Unfortunately this is a trend on the rise, as UX-dodging designers go mad with HTML5. Heavy pages are a heavy bummer, man, and besides, the eight-second rule is surely more like one or two seconds these days?
This kind of pre-content ‘please wait’ messaging and piss-taking extends to splash screens, interstitials, pagination, pop-ups, ‘thoughts of the day’, and other related rubbish. Burn all of this with thermite.
At some point in the future Google will definitely* issue the harshest of penalties on websites that continue to inflict these awful things on their unwitting visitors.
Good-looking content = good user experience
Sub-headers. Wiggly margins. Bullet points. Formatting. Links. All of these things matter, and they can help break your page up into digestible chunks, to make the reading experience more user-friendly.
I’d be surprised if Google doesn’t already use in-page formatting as some kind of minor ranking signal, particularly for long-form content.
You might think that social signals should not form part of this exploration of possible UX ranking factors, but I think that social proof is a very important indicator for Google, when trying to determine how user friendly a website is.
People tend to avoid sharing and recommend content that is annoying to consume and digest (I make a point of not doing so, and I’m not alone).
Consider the Moz ranking factors again. Social signals correlate highly with prominent search rankings. I’m quite sure that some of my own articles rank well due in part to spikes in social activity.
As a sidenote, I’m also convinced that not all social shares are equal, and that things like the quality and uniqueness of a (re)tweet are very important. Google’s technology will be able to make sense of this more easily than a human can. As with links, volume matters, but so does quality.
Google has just issued some rather timely guidance about faceted navigation and SEO, outlining approaches that are “ideal for searchers and Google Search”. Proof positive that navigation is a ranking factor.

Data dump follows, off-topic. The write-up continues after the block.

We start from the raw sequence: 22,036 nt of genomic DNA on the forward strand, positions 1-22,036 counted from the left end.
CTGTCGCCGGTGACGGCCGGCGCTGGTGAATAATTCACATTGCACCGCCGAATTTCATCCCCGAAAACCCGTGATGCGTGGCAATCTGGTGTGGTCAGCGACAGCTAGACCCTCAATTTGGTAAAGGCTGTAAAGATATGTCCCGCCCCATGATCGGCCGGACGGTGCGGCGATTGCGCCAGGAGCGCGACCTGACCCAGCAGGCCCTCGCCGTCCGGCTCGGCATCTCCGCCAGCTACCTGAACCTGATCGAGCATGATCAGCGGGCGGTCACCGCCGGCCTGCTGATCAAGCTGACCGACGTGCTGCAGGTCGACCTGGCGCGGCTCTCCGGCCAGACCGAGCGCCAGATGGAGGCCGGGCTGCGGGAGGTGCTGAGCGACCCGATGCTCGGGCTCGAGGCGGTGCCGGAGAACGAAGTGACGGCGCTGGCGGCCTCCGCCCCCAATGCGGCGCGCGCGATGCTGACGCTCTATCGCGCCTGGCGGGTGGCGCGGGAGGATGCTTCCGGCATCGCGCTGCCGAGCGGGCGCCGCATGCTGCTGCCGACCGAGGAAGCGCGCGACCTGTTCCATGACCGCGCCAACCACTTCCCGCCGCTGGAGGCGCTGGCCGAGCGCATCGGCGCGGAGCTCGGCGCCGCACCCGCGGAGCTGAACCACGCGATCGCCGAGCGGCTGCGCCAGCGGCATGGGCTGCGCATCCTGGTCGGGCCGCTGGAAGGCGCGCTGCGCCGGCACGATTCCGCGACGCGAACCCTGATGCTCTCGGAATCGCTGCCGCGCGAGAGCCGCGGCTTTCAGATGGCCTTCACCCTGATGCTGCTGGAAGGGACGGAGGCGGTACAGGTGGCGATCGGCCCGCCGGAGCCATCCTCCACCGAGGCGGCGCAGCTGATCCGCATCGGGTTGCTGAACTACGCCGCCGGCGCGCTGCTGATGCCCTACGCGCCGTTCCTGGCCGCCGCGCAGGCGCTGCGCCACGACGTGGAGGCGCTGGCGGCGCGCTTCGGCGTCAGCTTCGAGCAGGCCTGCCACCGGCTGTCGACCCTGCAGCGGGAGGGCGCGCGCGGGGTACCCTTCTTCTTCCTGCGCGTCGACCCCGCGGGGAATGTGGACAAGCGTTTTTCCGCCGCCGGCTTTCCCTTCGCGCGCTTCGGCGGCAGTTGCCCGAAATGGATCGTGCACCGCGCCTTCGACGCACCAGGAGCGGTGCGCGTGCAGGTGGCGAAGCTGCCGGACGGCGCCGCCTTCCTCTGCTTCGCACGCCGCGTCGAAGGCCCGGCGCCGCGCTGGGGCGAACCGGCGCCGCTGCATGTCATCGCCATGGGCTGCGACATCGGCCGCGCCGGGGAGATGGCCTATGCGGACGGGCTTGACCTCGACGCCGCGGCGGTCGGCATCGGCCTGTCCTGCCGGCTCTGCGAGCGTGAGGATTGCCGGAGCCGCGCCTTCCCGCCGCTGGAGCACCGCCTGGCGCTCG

Consider how your navigation works, how it is labelled, and how it is presented.
A bigger step would be to undertake an audit of your information architecture. There’s a great article on Distilled about how to map out your IA.
User experience should always be at the top of the agenda, but the reality is that business goals / rules sometimes get in the way. However, if organic search matters to your business as much as it does to ours, and if you believe – as I do – that UX ranking signals will become stronger, then you can not afford to avoid optimising and iterating your website.
So, in short…
- The web is getting faster. Your site needs to match (or improve on) this trend.
- Smartphone usage is at an all-time high. It will continue to grow in the months and years ahead. Google is planning for a mobile future, and so should you.
- Lots of minor ranking signals add up. Count the pennies and the pounds will watch themselves.
- Google isn’t the only search engine that is focused on the user experience. Here are a bunch of excellent tips from Yahoo on how to improve site performance.
There are no doubt plenty of things that I haven’t explored, but this article is already well into TL;DR territory. Congratulations if you’ve made it this far, and please leave your own thoughts on this subject in the comments area below.